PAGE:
When Haywood Hall, MD, became an emergency physician many years ago, he seemed symbolic of the American dream. Here was a Mexican-born, pulled-up-by-his-bootstraps high-school dropout who, thanks to personal grit, beat tough odds to become a doctor. But after surmounting so many obstacles, he found he couldn't get past the one lurking in every patient encounter: the potential lawsuit.
And that is the reason, or at least a big part of it, he ended up returning to his homeland, founding a Mexican program that teaches Spanish to emergency physicians, and finding “professional renewal,” as he describes it.
Called the Pan American Collaborative Emergency Medicine Development program (PACEMD), it has, in the past decade, welcomed hundreds of physicians, residents, and other health professionals, who visit and live in a setting that immerses them in Spanish, steeps them in cultural literacy, and allows them to practice emergency medicine in a picturesque Mexican village, San Miguel de Allende.
As one of its many physician participants, Judith Tintinalli, MD, said the experience was “just phenomenal,” and for several reasons. Participants live in the geographic heart of Mexico while learning the language, take Spanish classes in a charming historic inn turned academic center, and use newfound language skills professionally while providing treatment at the town's emergency care facility.
But the PACEMD program, while impressive, is not the subject of Dr. Tintinalli's highest praise; that she reserves for Dr. Hall.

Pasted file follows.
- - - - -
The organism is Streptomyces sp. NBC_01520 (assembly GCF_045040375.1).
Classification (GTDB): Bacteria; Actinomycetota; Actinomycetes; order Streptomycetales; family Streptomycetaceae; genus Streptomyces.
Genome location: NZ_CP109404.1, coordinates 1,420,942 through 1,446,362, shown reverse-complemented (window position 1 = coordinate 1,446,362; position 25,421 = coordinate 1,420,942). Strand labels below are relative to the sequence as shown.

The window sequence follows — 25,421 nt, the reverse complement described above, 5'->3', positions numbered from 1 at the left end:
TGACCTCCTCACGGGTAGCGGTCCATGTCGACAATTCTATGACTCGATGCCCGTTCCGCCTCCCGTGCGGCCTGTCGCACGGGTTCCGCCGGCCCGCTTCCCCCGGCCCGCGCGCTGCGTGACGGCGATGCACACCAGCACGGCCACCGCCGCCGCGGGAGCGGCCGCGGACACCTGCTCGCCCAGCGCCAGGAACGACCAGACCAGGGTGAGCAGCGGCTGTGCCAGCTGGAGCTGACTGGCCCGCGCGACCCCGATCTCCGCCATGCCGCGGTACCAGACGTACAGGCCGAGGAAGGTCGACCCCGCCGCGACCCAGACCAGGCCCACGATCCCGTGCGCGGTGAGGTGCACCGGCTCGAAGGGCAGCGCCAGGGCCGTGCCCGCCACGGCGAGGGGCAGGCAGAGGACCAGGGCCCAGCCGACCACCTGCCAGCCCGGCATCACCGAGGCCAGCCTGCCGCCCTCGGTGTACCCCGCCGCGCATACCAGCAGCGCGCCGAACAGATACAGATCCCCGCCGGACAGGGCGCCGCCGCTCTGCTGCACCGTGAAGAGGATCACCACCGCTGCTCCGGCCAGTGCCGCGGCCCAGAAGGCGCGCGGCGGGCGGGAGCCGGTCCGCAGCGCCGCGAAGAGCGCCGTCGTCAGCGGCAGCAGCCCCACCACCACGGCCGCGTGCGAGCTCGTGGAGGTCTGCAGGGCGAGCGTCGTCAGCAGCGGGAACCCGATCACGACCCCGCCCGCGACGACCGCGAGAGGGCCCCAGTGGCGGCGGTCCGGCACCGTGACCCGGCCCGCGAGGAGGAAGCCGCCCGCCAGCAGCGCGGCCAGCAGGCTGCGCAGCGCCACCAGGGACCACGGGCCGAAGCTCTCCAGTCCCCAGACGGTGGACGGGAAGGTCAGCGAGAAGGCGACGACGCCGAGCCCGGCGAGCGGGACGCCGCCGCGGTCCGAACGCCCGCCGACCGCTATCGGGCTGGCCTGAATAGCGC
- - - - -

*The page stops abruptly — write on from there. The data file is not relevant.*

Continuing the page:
“He built this out of nothing. It is absolutely amazing. He did it without [outside] funding. His ability to negotiate and network just blows me away,” said Dr. Tintinalli, a professor and the chairwoman emeritus of emergency medicine at the University of North Carolina, Chapel Hill.
From Meter Reader to EP
PACEMD actually is the result of a combination of events. On the heels of some agonizing litigation, Dr. Hall returned for a visit to Mexico, a place where he always felt “safe and comfortable.” In the United States, he said, “I had reached a place where I had felt stable, and then I really began to question that.”
He had survived early discrimination, and overcome feelings of being an outcast, only to have his hard-earned sense of security threatened again, this time by legal challenges. On an outing in the Sonora Desert of Mexico, he witnessed a brutal car crash. He intervened to save the life of a man by fashioning a chest tube out of an endotracheal tube and a glove. Mulling over the incident, he decided to find a way to spend more time professionally in his original homeland.
As it turned out, he actually never abandoned his practice in America. He simply expanded the scope of it, as well as his professional influence, south of the border. Raised in Mexico during early childhood, Dr. Hall was “just another happy Mexican kid,” he said. He was different, however, in terms of his heritage: an African American father and a Caucasian mother, both American expatriates.